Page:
The balance between the "darker" Superman and the "lighter" Batman is well handled. Again, another weakness of this series has been that some of the books have clearly favoured one hero over the other. Here both are treated equally and have key roles to play in the story. Whichever is your favourite, you will be happy with the way they are treated and will even develop a renewed respect for the other guy.
I mentioned earlier that you don't need to have a detailed knowledge of DC characters to enjoy this tale and that is certainly true. Nevertheless, each of the characters (big and small) do bring along plenty of baggage and you will get more out of the book if you are aware of the complex web of past relationships between them all. Don't let that put you off, though. If you haven't read a DC comic for a long time, this is perfectly enjoyable as a stand-alone tale - you might just miss some of the nuance and subtleties.
Despite the overall dark tone, there are some wonderful lighter moments. There's a sly dig at the film industry and its determination to create fiction if there is an absence of fact, and a brilliantly funny section where a "tripping" Superman sees his JLA colleagues through fresh eyes. These never reduce the tale to farcical levels, but do help to provide a contrast with the darker elements of the tale and it's clear that both writers and artists had great fun with these parts in particular.
The artwork is uniformly excellent and clearly drawn by people with a genuine understanding of, and love for, the characters. They capture the familiar elements of each (Batman: dark and brooding; Superman: light and trusting) whilst at the same time reflecting the slightly different spin which the narrative gives them. The artwork always feels very down-to-earth and realistic, even when dealing with some of the slightly more exotic locations, such as the Justice League of America's Moon base. Everything seems plausible, within both the context of the story and our own experiences.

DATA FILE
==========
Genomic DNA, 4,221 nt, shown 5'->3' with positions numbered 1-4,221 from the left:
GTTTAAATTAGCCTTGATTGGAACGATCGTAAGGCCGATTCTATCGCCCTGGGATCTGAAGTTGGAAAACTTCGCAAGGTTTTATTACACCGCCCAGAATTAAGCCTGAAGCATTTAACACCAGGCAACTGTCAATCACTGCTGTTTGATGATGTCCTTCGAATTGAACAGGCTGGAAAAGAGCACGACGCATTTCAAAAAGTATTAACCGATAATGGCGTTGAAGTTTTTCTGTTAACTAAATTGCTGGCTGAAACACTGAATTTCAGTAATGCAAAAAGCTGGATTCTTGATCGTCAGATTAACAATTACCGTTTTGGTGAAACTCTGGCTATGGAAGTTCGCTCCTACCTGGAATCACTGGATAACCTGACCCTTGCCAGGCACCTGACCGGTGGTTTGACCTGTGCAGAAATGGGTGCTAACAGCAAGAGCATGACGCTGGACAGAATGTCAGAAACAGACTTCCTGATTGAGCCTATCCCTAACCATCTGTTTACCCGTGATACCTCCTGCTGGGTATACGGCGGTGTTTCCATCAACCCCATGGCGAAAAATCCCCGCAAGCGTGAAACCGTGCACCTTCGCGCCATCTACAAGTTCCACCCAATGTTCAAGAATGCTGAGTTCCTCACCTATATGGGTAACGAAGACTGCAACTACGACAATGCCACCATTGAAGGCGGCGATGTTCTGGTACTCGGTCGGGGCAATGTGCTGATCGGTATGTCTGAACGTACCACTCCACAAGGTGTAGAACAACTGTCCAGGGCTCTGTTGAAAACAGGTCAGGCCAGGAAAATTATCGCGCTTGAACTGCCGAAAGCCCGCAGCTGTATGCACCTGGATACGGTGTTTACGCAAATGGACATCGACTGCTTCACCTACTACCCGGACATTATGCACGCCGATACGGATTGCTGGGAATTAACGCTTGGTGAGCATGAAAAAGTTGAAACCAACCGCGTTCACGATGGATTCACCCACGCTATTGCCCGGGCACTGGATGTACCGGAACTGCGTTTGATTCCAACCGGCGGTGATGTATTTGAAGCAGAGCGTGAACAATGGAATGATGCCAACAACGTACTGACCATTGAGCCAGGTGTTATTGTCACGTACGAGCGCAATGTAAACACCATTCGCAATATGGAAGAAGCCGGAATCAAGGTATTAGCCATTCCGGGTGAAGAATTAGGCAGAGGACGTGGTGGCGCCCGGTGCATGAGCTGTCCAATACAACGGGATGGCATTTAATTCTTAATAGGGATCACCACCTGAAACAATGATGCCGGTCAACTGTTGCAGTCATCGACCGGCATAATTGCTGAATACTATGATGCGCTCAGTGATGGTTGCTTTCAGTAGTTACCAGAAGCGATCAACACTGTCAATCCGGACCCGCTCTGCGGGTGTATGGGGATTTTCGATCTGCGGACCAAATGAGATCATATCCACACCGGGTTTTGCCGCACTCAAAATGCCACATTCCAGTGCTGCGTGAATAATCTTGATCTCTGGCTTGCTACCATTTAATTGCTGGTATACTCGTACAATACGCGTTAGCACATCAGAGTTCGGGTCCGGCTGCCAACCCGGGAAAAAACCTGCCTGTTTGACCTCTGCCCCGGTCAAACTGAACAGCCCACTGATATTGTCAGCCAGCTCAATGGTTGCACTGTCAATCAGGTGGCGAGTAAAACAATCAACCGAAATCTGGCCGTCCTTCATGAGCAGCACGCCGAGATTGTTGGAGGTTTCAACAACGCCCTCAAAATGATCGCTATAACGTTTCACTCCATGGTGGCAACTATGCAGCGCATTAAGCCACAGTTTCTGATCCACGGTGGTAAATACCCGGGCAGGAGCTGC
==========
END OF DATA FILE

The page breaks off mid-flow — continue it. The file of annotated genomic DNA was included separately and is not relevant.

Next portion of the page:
Just occasionally, the layout of panels can be a little confusing and it's not always clear whether you are supposed to read across a page from left to right (or even across a double-spread), down the page in rows or something else. It's often only when you hit a panel that doesn't follow on from what went before that you realise you've been reading the page in the wrong way. Similarly, panels can sometimes be a little busy, with multiple speech bubbles appearing for several different characters at once, making it tricky to follow the flow of the conversation correctly.
There have already been some pretty good titles in this Superman/Batman cross-over series, but the Search for Kryptonite is the best to date by a long, long way. It takes a tired, overdone aspect of the Superman story and gives it a new spin, whilst remaining faithful to the essential characteristics of both of DC's main cash cows.
Superman/Batman: The Search for Kryptonite
Michael Green, Mike Johnson et al
Titan Books, 2008
© Copyright SWSt 2009